How ardent was I then, my God, how ardent to fly from earthly things to thee! Nor did I know how thou wast even then dealing with me. For with thee is wisdom. In Greek the love of wisdom is called “philosophy,” and it was with this love that that book inflamed me. There are some who seduce through philosophy, under a great, alluring, and honorable name, using it to color and adorn their own errors. And almost all who did this, in Cicero’s own time and earlier, are censored and pointed out in his book. In it there is also manifest that most salutary admonition of thy Spirit, spoken by thy good and pious servant: “Beware lest any man spoil you through philosophy and vain deceit, after the tradition of men, after the rudiments of the world, and not after Christ: for in him all the fullness of the Godhead dwells bodily.” [Col. 2:8, 9] Since at that time, as thou knowest, O Light of my heart, the words of the apostle were unknown to me, I was delighted with Cicero’s exhortation, at least enough so that I was stimulated by it, and enkindled and inflamed to love, to seek, to obtain, to hold, and to embrace, not this or that sect, but wisdom itself, wherever it might be. Only this checked my ardor: that the name of Christ was not in it. For this name, by thy mercy, O Lord, this name of my Saviour thy Son, my tender heart had piously drunk in, deeply treasured even with my mother’s milk. And whatsoever was lacking that name, no matter how erudite, polished, and truthful, did not quite take complete hold of me.

Augustine’s response to the philosophy of Cicero is a religious experience. Admittedly he makes a connection to Christianity, but I don’t think that blunts the point. Having been trained to view Christ as the great authority of wisdom, he is not satisfied with Cicero but goes in search of wisdom from Christ. But he is not worshipping Christ, he is “worshipping” (if that’s the word) wisdom itself. This is exactly why his next stop after Cicero was to reject the Bible and fall in with the Manicheans. They were wisdom-worshippers but claimed to be offering the wisdom Christ taught.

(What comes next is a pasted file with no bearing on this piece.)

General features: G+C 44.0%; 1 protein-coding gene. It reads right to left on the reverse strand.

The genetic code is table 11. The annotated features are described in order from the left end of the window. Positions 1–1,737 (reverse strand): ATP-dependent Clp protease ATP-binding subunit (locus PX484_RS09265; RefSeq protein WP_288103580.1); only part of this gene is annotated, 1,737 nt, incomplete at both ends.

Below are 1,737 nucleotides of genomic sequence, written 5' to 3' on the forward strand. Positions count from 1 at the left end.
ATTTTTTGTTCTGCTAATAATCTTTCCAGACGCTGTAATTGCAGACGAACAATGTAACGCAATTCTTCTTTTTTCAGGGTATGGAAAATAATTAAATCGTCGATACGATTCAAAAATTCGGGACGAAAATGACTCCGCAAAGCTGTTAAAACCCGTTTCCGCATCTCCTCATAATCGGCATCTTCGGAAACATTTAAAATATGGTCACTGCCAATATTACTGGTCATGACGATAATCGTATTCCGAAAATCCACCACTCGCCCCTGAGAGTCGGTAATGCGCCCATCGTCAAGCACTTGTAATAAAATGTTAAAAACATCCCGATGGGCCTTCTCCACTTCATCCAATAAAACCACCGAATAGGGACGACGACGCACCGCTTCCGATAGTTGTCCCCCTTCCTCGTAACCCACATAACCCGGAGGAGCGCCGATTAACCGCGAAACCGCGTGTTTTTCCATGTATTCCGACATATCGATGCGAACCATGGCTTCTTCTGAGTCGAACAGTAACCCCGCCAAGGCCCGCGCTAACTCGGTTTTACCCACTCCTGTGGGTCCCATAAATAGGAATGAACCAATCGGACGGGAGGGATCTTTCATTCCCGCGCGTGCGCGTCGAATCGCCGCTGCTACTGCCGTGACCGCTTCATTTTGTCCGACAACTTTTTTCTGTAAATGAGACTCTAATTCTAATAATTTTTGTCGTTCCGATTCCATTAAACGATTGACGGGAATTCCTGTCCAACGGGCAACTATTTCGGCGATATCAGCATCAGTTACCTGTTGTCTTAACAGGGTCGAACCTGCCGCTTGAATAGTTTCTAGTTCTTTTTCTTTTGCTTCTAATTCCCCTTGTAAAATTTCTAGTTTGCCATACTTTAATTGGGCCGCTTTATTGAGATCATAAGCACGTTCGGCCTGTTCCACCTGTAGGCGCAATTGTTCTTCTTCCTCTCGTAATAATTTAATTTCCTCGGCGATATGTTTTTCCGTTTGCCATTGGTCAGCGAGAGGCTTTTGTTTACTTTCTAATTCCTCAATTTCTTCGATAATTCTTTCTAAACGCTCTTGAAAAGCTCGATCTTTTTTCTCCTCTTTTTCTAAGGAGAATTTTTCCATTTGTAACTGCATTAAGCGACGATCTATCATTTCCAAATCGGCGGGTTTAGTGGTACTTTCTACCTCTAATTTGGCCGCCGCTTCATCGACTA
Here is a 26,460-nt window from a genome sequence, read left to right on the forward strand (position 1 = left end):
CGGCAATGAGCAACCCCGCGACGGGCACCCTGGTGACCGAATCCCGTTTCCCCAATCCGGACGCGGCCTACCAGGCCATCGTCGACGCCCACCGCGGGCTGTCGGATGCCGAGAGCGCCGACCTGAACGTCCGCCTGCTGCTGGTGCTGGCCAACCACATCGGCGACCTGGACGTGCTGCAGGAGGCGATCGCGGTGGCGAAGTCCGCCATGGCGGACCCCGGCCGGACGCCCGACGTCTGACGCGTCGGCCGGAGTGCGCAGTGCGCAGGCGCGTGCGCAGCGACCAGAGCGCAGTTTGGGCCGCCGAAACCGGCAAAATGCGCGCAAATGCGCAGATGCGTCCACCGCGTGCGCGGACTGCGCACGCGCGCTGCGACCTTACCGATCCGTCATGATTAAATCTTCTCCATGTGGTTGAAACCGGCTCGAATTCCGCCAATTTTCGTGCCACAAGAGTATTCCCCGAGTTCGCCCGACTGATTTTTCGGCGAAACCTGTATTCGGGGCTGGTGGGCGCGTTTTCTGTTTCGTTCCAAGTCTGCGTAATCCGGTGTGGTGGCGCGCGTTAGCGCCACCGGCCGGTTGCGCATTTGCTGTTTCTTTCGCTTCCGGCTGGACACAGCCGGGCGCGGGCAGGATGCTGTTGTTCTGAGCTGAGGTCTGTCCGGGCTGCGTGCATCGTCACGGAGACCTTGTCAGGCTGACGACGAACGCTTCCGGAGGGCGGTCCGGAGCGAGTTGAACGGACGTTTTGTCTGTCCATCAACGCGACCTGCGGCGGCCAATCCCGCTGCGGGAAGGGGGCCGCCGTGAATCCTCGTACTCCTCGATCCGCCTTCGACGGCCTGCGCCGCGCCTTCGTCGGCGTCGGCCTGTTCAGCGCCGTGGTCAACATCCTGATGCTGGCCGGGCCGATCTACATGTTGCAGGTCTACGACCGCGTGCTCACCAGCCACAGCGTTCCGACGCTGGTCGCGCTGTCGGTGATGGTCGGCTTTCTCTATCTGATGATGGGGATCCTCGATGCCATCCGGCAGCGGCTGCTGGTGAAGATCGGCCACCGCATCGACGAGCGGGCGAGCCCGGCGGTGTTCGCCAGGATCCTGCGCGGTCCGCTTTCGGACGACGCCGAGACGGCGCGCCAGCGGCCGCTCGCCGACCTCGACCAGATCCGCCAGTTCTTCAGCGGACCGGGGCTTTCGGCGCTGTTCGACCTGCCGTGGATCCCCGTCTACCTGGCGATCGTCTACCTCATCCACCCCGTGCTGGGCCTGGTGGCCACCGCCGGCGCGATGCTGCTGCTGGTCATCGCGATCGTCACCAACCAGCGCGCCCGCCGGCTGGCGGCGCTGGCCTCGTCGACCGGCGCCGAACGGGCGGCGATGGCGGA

With all this as background, I place before you the “Profession of Faith of a Savoyard Vicar,” the section of Rousseau’s Emile dealing with religion. This section was so central to the development of the Romantic movement that it was widely published and read as a stand-alone book. I believe, though I’m open to correction, that many more people read the “Profession” than read the Emile entire.

Romanticism was always a religious movement. It did not worship a divine being but it made claims about what is divine and how we know the divine, and inspired people to reorganize their lives around those claims.

The heart of Romanticism is precisely the claim that our own reason and experience put us immediately in touch with the divine, and nothing else does. For them, reason and experience are the divine.

C.S. Lewis used to quote someone who said that Romanticism is “spilled religion.” The “cup” from which it has been “spilled” is the formal elements of religion – especially the sociological ones (ritual and institutions). But spilled milk is still milk.